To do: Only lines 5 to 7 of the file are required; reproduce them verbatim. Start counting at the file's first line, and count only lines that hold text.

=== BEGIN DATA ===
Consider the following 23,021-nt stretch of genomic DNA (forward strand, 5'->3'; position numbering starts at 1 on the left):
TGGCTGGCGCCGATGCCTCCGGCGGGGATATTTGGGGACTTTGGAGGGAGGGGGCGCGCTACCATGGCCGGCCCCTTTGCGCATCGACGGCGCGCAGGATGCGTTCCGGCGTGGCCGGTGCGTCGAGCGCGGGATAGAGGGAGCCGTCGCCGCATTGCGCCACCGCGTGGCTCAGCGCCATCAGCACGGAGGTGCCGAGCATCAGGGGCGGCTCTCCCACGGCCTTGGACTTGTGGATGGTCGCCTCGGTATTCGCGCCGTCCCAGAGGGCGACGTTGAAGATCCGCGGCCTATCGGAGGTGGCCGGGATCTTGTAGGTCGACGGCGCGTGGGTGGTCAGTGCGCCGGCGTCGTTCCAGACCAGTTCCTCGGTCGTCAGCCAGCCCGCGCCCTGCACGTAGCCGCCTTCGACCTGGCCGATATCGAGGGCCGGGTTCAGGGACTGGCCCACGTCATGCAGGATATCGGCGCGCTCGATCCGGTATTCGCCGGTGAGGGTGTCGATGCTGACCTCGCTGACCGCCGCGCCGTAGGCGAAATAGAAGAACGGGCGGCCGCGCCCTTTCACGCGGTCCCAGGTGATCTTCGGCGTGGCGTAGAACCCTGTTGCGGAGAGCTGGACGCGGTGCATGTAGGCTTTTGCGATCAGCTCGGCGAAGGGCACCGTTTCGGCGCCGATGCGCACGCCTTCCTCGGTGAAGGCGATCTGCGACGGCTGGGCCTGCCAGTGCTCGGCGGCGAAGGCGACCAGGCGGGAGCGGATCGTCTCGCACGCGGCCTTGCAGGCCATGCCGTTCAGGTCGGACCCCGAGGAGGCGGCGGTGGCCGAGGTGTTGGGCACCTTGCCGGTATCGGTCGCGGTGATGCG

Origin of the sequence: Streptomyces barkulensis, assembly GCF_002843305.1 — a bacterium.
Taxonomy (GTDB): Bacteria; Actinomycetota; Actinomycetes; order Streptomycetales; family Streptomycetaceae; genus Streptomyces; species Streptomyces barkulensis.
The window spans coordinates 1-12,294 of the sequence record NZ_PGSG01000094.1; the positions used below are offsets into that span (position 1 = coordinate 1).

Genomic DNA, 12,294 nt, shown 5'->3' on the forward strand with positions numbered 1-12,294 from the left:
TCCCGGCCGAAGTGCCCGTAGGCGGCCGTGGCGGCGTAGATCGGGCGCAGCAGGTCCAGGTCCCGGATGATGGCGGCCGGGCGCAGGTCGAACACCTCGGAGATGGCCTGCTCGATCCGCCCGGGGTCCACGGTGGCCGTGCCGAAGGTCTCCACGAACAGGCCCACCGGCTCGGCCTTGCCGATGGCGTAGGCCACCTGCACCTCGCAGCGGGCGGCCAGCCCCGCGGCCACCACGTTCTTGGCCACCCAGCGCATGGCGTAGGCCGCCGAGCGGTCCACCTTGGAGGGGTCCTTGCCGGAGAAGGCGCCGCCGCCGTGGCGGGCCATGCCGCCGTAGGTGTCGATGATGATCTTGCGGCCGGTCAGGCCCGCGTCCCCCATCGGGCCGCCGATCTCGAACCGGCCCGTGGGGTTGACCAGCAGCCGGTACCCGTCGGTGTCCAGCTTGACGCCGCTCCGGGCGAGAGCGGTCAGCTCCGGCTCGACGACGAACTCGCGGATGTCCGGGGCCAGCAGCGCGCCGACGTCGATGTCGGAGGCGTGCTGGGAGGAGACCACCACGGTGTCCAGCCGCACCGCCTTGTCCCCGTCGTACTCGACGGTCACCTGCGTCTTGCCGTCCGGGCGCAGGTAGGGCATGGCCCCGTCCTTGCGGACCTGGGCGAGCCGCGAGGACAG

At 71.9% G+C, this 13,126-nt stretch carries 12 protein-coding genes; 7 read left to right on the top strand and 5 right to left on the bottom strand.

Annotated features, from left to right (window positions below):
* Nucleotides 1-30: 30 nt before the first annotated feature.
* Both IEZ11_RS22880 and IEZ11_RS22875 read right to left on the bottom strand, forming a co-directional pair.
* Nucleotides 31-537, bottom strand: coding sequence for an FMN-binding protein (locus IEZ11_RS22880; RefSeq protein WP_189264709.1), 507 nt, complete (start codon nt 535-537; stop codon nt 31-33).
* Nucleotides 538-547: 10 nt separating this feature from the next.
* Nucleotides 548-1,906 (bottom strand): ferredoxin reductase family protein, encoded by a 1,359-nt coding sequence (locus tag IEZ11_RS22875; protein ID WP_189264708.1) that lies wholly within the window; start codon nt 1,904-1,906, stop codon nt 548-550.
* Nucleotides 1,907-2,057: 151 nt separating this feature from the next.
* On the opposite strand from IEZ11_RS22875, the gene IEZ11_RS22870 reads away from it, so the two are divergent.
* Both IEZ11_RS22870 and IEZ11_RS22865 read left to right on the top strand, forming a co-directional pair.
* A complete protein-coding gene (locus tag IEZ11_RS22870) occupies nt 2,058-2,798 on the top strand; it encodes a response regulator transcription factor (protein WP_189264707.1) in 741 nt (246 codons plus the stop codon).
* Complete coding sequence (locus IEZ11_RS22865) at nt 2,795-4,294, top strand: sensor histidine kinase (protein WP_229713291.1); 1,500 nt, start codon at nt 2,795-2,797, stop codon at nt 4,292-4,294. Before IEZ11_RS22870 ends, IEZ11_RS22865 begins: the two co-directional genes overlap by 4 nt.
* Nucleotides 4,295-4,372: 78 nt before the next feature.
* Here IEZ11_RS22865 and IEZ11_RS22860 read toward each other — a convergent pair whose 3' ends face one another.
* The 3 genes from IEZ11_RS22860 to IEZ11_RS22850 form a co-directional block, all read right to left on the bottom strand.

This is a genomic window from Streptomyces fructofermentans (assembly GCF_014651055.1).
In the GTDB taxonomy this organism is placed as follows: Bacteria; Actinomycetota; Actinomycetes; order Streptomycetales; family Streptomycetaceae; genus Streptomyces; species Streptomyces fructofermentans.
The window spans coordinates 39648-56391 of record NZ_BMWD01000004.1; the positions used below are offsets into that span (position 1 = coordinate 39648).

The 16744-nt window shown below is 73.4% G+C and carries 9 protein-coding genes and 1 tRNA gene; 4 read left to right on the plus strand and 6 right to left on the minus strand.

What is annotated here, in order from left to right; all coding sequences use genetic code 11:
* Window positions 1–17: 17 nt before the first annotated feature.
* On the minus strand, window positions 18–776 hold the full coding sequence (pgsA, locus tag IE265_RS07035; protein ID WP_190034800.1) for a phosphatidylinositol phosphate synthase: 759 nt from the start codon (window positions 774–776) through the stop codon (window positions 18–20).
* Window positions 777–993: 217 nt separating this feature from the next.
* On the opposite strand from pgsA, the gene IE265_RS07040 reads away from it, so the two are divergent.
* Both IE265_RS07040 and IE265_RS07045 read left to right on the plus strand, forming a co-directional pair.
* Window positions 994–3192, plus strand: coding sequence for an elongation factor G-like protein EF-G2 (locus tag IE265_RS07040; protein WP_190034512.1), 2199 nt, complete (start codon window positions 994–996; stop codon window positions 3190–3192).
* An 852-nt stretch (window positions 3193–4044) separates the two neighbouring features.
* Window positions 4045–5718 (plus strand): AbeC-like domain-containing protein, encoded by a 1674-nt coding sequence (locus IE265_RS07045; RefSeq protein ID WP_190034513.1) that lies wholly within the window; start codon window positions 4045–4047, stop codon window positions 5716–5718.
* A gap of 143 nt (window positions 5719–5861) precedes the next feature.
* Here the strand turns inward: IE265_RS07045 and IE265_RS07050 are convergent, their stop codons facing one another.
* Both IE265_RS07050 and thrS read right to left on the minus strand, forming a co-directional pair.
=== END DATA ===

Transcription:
The window spans coordinates 1-12,294 of the sequence record NZ_PGSG01000094.1; the positions used below are offsets into that span (position 1 = coordinate 1).

Genomic DNA, 12,294 nt, shown 5'->3' on the forward strand with positions numbered 1-12,294 from the left:
TCCCGGCCGAAGTGCCCGTAGGCGGCCGTGGCGGCGTAGATCGGGCGCAGCAGGTCCAGGTCCCGGATGATGGCGGCCGGGCGCAGGTCGAACACCTCGGAGATGGCCTGCTCGATCCGCCCGGGGTCCACGGTGGCCGTGCCGAAGGTCTCCACGAACAGGCCCACCGGCTCGGCCTTGCCGATGGCGTAGGCCACCTGCACCTCGCAGCGGGCGGCCAGCCCCGCGGCCACCACGTTCTTGGCCACCCAGCGCATGGCGTAGGCCGCCGAGCGGTCCACCTTGGAGGGGTCCTTGCCGGAGAAGGCGCCGCCGCCGTGGCGGGCCATGCCGCCGTAGGTGTCGATGATGATCTTGCGGCCGGTCAGGCCCGCGTCCCCCATCGGGCCGCCGATCTCGAACCGGCCCGTGGGGTTGACCAGCAGCCGGTACCCGTCGGTGTCCAGCTTGACGCCGCTCCGGGCGAGAGCGGTCAGCTCCGGCTCGACGACGAACTCGCGGATGTCCGGGGCCAGCAGCGCGCCGACGTCGATGTCGGAGGCGTGCTGGGAGGAGACCACCACGGTGTCCAGCCGCACCGCCTTGTCCCCGTCGTACTCGACGGTCACCTGCGTCTTGCCGTCCGGGCGCAGGTAGGGCATGGCCCCGTCCTTGCGGACCTGGGCGAGCCGCGAGGACAG